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When the blitz came to Wearside
By Look North reporter Peter Harris

Sunderland's Central Station on September 6, 1940. Copyright: Sunderland Public Libraries
A direct hit by two high explosive bombs on Sunderland's Central Station

The first German bombs fell on the north-east of England 70 years ago.

By the end of the war almost 7,000 civilians in this region were killed or maimed by bombing raids.

In Sunderland, vital ship building city that it was, 273 were killed.

The Luftwaffe knew what they were looking for.

Even before war broke out, they'd built up detailed information mapping out Sunderland's key targets.

The Wearside yards produced a quarter of Britain's merchant shipping at the time and its value to the bombers was obvious.

Major shipyards like Laing's and Austin's were listed on the German Ordnance Survey maps.

Dead, injured, destroyed

Even now, some of the statistics from the city's wartime experience seem astonishing. Ninety per cent of its houses were said to have been damaged and 1,000 were destroyed completely.

The corner of Atkinson Road and Rosedale Terrace, May 1943. Copyright: Sunderland Public Libraries
Four houses demolished, 146 damaged and ten people killed.

But the only fact that really matters is the scale of the human tragedy that followed.

When the bombers missed their industrial targets, the town centre was hit.

The county borough of Sunderland suffered the biggest loss of life in the North East: 273 civilians died, 389 more were badly injured.

Key landmarks, like the Winter Gardens, were destroyed and incendiary bombs rained down triggering terrifying blazes.

Sunderland wasn't alone. In Easington 36 died, in Seaham it was 51. In fact, 36 people died in Seaham in a single raid in 1943.

Ninety minute blitz

In all, nearly 7,000 civilians were killed or injured as a result of the bombing of the North East.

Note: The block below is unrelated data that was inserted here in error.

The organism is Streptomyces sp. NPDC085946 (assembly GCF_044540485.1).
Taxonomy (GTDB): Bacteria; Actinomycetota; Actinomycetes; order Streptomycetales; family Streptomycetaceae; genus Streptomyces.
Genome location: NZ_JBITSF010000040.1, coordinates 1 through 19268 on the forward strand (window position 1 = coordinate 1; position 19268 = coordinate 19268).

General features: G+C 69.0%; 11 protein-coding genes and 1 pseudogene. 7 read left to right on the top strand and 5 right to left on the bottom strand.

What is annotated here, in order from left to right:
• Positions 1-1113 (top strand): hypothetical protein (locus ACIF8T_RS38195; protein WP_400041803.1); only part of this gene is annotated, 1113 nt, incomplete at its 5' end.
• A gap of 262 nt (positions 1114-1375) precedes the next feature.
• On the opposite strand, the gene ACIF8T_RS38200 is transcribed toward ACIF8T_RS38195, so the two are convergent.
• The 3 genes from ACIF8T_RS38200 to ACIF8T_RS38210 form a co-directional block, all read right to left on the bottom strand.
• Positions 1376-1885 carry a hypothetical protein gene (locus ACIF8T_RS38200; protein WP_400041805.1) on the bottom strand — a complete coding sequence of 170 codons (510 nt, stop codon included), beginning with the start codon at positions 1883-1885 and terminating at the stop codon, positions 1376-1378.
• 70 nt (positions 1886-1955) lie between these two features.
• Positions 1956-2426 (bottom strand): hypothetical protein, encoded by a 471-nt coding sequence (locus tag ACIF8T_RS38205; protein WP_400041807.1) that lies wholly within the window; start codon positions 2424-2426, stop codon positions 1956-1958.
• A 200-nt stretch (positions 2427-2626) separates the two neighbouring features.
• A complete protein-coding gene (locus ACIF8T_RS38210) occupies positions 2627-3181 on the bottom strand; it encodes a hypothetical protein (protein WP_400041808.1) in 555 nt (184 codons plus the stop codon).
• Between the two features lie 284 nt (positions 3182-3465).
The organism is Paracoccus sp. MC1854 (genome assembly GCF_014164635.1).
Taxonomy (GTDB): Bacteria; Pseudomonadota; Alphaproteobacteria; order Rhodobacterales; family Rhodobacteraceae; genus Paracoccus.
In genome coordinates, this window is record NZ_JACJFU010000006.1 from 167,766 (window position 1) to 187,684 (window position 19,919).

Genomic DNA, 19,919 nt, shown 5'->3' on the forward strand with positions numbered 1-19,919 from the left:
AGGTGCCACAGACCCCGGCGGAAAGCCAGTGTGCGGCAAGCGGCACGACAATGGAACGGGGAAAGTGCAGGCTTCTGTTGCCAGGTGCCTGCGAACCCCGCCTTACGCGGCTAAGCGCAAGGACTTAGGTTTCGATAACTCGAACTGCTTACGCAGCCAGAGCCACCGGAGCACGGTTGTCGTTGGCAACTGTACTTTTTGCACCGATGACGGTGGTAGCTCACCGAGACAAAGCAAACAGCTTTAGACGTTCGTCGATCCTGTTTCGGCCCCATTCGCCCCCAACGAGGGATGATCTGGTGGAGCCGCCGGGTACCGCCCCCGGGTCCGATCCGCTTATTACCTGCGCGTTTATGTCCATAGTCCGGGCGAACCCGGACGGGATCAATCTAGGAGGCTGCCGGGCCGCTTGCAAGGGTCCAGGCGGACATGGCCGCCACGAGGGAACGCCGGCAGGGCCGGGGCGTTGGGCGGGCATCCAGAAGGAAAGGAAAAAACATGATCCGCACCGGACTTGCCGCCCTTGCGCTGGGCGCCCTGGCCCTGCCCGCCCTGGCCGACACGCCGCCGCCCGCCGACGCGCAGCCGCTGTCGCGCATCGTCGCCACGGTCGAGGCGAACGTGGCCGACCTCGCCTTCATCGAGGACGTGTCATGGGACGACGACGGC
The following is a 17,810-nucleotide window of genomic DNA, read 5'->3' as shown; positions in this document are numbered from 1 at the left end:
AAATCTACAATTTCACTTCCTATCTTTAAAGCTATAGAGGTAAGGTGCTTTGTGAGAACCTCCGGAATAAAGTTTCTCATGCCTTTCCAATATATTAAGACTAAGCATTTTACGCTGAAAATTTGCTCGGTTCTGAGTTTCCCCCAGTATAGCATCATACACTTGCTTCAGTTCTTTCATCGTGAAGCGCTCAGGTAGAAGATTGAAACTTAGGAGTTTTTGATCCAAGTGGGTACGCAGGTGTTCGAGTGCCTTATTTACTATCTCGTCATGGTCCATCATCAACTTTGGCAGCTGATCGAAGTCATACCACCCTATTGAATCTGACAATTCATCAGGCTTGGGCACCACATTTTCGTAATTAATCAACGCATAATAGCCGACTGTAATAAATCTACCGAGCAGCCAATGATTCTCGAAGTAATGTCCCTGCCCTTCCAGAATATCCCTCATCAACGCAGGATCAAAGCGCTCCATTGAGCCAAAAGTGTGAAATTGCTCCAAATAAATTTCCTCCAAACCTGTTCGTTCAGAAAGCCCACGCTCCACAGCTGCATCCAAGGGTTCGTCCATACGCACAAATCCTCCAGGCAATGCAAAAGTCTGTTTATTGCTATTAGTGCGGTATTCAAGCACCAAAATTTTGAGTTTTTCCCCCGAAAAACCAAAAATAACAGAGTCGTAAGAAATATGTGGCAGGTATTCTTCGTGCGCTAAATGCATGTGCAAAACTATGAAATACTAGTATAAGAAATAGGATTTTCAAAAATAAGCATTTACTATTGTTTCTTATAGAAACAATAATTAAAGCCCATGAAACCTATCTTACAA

But those figures can never do justice to the suffering of so many people across this region.

Mayswood Road, May 1, 1942. Copyright: Sunderland Public Libraries
The remains of a home made air raid shelter - two people were killed

They can never tell the story of the horrors inflicted on small towns like Seaham or South Shields, where German bombers laid waste to the market place in a 90 minute blitz in 1941.

Sixty eight died, 12 of them were children.

It's now 70 years since the bombing started and, to many of us today, all this seems so remote it might never have happened.

Yet it's still within living memory and those who witnessed it remember every second as if it was yesterday.

They recall the devastation, the bereaved, the injured, the funerals.

Perhaps those of us who came later should take care to remember it too.

See pictures of the Blitz on Wearside here.




SEE ALSO
In pictures: The Wearside Blitz
21 May 10 |  People & Places
In pictures: Tyneside in the Blitz
24 May 10 |  History
'They didn't hear the direct hit'
24 May 10 |  History
'I was standing on dead bodies'
21 May 10 |  History
Old film shows air raid damage
24 May 10 |  History

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